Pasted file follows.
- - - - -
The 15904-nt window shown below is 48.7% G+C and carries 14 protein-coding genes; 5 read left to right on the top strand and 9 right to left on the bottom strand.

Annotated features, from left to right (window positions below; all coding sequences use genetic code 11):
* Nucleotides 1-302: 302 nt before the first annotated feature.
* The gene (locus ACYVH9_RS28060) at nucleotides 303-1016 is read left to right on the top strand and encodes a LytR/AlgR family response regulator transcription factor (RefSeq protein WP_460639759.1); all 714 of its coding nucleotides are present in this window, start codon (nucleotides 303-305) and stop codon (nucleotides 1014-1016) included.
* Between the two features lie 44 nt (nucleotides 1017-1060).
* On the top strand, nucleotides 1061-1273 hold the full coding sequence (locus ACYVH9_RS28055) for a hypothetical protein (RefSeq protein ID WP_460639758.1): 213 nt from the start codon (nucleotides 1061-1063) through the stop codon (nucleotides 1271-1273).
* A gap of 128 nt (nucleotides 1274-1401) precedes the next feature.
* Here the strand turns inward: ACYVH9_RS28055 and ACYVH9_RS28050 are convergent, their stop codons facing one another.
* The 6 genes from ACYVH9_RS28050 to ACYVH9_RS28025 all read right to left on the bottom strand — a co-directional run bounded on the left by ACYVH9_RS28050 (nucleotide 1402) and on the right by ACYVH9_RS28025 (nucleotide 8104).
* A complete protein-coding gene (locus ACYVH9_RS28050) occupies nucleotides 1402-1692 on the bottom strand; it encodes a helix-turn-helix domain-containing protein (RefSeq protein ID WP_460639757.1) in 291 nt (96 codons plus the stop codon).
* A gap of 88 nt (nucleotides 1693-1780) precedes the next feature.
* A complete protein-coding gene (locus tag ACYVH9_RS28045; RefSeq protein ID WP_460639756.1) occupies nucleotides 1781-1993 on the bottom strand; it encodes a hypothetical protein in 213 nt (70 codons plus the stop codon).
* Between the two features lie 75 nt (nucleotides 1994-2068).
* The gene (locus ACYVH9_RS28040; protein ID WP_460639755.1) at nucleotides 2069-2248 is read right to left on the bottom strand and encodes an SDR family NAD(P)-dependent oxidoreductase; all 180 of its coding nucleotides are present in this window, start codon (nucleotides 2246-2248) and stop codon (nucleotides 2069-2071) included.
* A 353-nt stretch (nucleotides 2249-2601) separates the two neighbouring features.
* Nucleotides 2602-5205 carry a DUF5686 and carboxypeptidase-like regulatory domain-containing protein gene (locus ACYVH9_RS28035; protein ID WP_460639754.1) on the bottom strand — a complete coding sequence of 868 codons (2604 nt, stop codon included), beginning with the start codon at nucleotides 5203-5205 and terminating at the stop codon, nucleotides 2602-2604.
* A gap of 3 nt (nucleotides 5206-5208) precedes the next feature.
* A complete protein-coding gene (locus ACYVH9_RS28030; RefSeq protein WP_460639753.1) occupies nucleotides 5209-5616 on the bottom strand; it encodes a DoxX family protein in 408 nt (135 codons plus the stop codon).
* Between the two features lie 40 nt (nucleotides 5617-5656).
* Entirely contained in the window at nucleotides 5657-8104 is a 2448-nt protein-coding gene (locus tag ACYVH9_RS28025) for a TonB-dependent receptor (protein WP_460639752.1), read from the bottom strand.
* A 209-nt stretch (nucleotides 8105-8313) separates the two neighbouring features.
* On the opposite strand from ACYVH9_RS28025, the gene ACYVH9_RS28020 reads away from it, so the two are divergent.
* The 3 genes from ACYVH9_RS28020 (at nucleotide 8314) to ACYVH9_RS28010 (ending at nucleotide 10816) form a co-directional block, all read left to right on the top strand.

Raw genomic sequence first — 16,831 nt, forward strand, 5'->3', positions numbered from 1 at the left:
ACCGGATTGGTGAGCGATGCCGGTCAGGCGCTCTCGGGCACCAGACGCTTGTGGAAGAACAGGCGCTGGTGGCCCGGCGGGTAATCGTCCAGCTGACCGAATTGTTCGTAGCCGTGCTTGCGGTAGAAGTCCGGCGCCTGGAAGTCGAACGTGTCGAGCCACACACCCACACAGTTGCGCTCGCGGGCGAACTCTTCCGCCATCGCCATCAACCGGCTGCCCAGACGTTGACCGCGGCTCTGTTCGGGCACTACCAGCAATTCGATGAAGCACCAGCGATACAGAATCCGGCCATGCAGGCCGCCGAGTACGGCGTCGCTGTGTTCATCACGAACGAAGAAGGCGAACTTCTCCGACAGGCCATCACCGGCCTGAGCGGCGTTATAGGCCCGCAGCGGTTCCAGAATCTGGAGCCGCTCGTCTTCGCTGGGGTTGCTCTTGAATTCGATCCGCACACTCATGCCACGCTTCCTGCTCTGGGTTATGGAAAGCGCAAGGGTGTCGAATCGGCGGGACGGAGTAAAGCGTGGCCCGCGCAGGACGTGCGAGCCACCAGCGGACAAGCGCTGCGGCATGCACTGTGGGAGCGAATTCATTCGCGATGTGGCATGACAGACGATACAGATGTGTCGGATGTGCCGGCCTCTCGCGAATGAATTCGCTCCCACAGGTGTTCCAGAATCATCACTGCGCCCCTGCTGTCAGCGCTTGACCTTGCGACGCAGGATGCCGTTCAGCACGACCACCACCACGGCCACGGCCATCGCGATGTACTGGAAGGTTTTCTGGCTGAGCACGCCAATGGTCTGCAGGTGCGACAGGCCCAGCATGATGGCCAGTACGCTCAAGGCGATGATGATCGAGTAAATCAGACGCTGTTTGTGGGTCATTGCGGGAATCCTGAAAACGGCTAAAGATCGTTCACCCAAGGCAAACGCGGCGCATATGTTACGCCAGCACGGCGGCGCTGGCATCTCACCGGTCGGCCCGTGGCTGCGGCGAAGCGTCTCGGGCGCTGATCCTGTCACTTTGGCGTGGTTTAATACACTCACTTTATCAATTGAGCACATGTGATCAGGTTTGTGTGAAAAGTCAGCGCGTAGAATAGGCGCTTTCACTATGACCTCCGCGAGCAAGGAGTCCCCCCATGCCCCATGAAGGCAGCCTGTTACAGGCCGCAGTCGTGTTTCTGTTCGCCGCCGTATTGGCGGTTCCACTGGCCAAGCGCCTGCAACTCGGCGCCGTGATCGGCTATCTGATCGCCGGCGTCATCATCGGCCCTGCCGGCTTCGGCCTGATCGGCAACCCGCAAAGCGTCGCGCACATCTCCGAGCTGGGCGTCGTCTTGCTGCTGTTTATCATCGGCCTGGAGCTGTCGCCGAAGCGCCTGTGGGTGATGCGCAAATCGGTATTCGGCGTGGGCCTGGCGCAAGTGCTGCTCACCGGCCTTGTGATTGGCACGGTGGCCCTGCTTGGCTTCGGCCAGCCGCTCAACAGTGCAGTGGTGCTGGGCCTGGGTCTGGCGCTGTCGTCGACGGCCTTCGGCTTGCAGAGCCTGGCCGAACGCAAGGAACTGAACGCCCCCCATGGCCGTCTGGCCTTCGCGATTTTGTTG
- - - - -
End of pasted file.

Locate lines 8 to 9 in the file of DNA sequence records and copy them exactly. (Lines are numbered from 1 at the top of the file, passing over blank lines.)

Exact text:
* Here the strand turns inward: ACYVH9_RS28055 and ACYVH9_RS28050 are convergent, their stop codons facing one another.
* The 6 genes from ACYVH9_RS28050 to ACYVH9_RS28025 all read right to left on the bottom strand — a co-directional run bounded on the left by ACYVH9_RS28050 (nucleotide 1402) and on the right by ACYVH9_RS28025 (nucleotide 8104).